eLearning Design: Start with the Assessment!

Posted By Doug Peterson

I would venture to guess that many elearning designers/developers start designing their new elearning course “at the beginning” – they start writing content and gathering illustrations, then maybe work in some delivery considerations, go through the review and sign-off procedures … and only at the very end do they remember, “Oh, yeah, I should probably have some sort of quiz or test.”

Dr. Jane Bozarth is an accomplished elearning designer and developer, and her latest article in Learning Solutions Magazine is called Nuts and Bolts: The 10-Minute Instructional Design Degree. In her article she recognizes that a lot of elearning designers and developers come from other disciplines and may not have much formal training when it comes to elearning, so she provides eight recommendations for designing and developing the best elearning possible.

Her #1 recommendation? Design assessments first. Jane writes:

Too often we create assessments and tests as an afterthought, in a scramble after the training program is essentially otherwise complete. The result? Usually, it’s a pile of badly written multiple-choice questions. When approaching a project, ask: “What is it you want people to do back on the job?” Then, “What does successful performance look like?” “How will you measure that?” Design that assessment first. Then design the instruction that leads to that goal.

For example, I used to support the call center agent training for a large telecommunications company. It was important that the agents come out of the training with an understanding of the software applications they would be using at their station – not just the correct values for certain fields, but an understanding of the application itself, including how to log in, how to navigate, which fields were mandatory and which were not, etc. Therefore we knew we had to include software simulation questions in our assessments (something that can be done amazingly well with Flash in Questionmark Perception), which in turn meant that we knew we had to include simulations in our training.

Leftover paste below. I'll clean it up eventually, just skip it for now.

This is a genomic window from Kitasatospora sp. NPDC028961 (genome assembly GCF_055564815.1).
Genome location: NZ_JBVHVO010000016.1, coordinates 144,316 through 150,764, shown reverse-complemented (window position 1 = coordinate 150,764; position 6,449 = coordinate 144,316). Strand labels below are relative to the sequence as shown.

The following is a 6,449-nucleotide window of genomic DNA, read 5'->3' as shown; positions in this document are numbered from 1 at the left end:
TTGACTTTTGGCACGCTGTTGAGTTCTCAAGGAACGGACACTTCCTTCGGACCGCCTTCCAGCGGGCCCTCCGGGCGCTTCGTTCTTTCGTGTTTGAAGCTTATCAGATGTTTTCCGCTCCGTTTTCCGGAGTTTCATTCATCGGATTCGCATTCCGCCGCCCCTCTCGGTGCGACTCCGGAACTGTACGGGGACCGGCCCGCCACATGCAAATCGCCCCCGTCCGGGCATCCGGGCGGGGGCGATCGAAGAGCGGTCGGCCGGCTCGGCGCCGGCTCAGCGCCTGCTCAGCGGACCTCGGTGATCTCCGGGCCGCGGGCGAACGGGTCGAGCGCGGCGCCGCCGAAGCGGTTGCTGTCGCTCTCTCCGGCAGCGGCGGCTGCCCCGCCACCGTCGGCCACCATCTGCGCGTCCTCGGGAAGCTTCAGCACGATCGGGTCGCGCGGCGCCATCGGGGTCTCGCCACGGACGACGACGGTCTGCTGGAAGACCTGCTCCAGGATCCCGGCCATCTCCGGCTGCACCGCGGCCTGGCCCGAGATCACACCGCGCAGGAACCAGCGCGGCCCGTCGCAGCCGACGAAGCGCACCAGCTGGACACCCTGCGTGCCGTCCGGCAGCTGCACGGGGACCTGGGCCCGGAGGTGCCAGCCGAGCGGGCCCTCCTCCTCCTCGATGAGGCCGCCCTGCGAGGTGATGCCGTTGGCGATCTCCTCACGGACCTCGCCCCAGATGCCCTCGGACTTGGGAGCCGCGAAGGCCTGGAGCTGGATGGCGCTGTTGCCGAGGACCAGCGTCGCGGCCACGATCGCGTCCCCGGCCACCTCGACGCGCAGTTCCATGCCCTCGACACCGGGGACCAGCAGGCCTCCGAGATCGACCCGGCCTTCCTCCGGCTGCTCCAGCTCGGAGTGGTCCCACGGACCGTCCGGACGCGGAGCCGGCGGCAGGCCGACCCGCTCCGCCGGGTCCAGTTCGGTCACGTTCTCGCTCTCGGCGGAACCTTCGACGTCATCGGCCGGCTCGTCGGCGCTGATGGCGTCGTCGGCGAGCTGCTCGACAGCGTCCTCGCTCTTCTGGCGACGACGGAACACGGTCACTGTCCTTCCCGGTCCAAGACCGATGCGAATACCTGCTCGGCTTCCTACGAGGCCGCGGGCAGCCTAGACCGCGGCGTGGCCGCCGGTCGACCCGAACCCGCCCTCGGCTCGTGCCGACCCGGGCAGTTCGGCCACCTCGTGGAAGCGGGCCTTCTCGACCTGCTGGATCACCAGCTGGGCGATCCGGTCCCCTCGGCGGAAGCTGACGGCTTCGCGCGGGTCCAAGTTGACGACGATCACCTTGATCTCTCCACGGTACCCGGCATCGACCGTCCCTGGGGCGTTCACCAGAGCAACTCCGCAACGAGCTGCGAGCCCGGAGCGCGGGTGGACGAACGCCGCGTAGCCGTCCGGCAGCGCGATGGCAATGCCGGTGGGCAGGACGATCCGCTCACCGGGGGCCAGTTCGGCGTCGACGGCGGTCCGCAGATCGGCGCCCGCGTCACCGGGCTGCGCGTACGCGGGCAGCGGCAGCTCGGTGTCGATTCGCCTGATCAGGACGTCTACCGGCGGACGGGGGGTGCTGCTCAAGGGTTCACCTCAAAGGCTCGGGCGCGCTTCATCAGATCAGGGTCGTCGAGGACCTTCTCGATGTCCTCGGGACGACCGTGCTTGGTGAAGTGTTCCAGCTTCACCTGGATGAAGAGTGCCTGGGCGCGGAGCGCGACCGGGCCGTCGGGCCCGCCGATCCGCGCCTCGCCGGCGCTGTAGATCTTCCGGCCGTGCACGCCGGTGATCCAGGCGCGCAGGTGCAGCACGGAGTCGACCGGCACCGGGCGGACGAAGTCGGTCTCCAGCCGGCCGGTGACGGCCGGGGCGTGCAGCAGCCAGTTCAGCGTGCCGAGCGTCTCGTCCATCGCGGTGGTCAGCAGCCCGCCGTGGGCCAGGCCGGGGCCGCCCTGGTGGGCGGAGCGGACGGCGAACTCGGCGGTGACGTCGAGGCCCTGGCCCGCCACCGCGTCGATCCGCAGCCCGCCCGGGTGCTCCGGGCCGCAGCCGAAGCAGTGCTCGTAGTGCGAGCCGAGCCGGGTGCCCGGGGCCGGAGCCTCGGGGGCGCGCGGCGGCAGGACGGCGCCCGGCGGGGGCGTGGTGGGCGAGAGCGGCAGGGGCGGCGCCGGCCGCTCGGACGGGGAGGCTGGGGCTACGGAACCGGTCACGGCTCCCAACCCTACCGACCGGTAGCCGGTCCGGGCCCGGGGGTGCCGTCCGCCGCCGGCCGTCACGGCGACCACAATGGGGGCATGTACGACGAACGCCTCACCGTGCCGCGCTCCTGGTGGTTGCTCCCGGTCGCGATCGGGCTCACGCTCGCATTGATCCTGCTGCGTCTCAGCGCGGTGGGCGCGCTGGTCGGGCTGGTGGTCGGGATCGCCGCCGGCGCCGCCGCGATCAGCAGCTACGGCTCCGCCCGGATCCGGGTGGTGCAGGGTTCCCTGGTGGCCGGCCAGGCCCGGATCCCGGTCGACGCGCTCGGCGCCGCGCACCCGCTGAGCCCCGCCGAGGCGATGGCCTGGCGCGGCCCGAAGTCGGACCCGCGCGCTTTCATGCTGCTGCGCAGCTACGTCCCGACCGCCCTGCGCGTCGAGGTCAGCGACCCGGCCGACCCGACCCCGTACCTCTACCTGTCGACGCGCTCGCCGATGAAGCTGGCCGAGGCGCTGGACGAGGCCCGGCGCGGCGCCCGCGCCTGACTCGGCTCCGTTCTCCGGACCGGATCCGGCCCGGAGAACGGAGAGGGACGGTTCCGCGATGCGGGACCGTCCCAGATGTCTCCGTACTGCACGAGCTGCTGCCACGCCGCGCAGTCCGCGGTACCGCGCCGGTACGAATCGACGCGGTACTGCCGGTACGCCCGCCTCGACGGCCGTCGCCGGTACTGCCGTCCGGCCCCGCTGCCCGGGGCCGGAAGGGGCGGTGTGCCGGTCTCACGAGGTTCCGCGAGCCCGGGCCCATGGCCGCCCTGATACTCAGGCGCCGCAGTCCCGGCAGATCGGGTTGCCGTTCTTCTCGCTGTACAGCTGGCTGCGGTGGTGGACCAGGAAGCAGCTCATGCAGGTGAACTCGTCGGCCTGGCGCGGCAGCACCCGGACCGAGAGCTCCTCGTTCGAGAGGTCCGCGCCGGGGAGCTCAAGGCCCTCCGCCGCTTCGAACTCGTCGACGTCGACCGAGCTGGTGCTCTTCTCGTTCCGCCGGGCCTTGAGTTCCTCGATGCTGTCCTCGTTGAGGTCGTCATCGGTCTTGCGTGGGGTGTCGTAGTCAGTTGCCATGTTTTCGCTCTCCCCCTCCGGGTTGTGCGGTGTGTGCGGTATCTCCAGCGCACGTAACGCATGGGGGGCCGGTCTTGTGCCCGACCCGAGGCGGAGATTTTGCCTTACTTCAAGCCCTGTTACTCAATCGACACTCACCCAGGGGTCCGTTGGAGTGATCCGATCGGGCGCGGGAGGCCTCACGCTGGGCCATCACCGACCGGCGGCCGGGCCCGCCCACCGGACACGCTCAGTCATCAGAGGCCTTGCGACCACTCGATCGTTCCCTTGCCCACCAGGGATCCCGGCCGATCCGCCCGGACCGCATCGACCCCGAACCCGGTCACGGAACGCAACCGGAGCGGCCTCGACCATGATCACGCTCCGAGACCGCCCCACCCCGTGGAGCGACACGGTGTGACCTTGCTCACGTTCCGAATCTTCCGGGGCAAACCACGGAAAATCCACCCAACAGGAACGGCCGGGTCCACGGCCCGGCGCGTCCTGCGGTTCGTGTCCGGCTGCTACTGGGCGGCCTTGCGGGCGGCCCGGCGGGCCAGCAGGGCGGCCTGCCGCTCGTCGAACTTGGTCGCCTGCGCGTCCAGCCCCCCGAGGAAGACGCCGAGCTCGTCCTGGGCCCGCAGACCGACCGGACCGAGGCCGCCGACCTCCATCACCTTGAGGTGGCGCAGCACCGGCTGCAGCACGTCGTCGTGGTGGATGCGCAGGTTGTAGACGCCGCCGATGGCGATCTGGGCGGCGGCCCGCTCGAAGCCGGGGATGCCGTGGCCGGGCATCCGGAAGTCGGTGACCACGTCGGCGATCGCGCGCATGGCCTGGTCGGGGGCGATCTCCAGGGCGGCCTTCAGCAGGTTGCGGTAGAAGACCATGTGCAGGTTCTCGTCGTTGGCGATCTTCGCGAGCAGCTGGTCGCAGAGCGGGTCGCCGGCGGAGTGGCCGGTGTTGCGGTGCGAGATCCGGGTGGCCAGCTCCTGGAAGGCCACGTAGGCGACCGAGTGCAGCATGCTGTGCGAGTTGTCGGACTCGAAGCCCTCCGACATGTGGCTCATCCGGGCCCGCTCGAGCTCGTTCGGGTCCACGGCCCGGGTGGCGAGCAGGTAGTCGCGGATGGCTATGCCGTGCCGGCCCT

Does this mean that your elearning will be “teaching to the test?” Some people might see it that way, but I would suggest that since the test reflects the desired behaviors back on the job, teaching to that test is not a bad thing. And by working backwards from the specific desired behaviors and the assessment of those behaviors, your training will be very focused on just what is needed.

2 Responses to eLearning Design: Start with the Assessment!

  1. Sankar says:

    Every learning material addresses a set of concepts. It is finite and bounded. A test to present is quite good provided the various design alternatives are taken into account. At the end of this walkthrough of such an process definitely shapes the learner to the required and known endpoints envisaged by the elearning material by itself.
    Coming to your question of, “teaching to test”, I disagree with the idea that all knowledge that encompass and addressed will be possible with available degrees of freedom called ’10 minutes’. It will definitely address a set of concepts among the ‘finite and bounded’.

  2. David Glow says:

    Cathy Moore has a wonderful, free, slideshare presentation on this design, for you to become Action Mapping Hero.

    She clearly puts a strategic business goal at the center of the design, and the behaviors that employees will PERFORM to drive the goal, learning professionals design experiences (assessments) to build and check the skill, and you ensure that your provide the information required to perform- no more, no less.

    That’s not teaching to a test, that’s focusing on what matters to performance.

    Don’t hand me a 16 page manual describing all the features of the fire extinguisher- that sticker with the 3 steps of how to aim and get that foam on the fire does just fine. No extra filler, please.

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